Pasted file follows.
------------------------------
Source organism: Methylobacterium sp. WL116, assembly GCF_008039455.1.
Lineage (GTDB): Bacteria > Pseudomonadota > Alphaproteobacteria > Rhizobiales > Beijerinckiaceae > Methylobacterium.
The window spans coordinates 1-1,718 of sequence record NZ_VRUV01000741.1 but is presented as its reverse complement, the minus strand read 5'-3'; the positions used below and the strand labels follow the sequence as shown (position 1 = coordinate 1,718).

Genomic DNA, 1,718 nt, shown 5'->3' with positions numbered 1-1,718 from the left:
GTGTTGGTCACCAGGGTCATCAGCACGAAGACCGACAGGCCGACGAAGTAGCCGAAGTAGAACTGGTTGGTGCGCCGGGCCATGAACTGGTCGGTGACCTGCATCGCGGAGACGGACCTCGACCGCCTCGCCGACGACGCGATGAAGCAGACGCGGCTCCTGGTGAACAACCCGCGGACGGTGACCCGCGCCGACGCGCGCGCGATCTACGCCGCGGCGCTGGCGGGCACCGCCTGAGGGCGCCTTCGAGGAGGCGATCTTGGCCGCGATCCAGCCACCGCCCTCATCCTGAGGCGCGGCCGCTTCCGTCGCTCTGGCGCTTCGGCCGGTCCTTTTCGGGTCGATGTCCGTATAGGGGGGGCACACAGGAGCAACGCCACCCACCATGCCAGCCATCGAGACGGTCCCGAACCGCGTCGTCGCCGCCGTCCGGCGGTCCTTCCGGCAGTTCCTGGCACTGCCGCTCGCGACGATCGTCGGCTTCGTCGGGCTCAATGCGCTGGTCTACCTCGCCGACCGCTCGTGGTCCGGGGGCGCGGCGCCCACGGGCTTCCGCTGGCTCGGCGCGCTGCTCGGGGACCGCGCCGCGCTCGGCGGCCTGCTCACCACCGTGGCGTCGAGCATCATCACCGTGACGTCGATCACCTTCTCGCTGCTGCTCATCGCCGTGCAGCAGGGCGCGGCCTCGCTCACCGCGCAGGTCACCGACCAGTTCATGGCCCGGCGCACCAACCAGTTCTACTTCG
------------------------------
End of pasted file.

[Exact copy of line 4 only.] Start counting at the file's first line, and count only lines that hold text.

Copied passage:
Genomic DNA, 1,718 nt, shown 5'->3' with positions numbered 1-1,718 from the left: